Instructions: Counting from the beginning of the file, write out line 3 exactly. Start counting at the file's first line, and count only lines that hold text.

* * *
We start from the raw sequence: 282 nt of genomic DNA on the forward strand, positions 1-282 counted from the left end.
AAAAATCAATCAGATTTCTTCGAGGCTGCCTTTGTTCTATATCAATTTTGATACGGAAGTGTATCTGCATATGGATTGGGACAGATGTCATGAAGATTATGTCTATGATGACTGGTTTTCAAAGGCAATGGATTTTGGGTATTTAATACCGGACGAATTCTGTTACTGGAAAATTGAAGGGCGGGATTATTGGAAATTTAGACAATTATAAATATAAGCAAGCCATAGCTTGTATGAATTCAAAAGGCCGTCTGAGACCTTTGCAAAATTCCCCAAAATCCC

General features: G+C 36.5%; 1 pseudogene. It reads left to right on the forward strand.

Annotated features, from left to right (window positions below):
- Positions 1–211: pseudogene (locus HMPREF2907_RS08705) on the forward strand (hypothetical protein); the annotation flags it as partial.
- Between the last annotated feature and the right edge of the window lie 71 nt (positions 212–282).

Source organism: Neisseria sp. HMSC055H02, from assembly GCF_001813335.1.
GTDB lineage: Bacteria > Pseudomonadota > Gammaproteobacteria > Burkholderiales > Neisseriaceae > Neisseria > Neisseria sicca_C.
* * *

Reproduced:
General features: G+C 36.5%; 1 pseudogene. It reads left to right on the forward strand.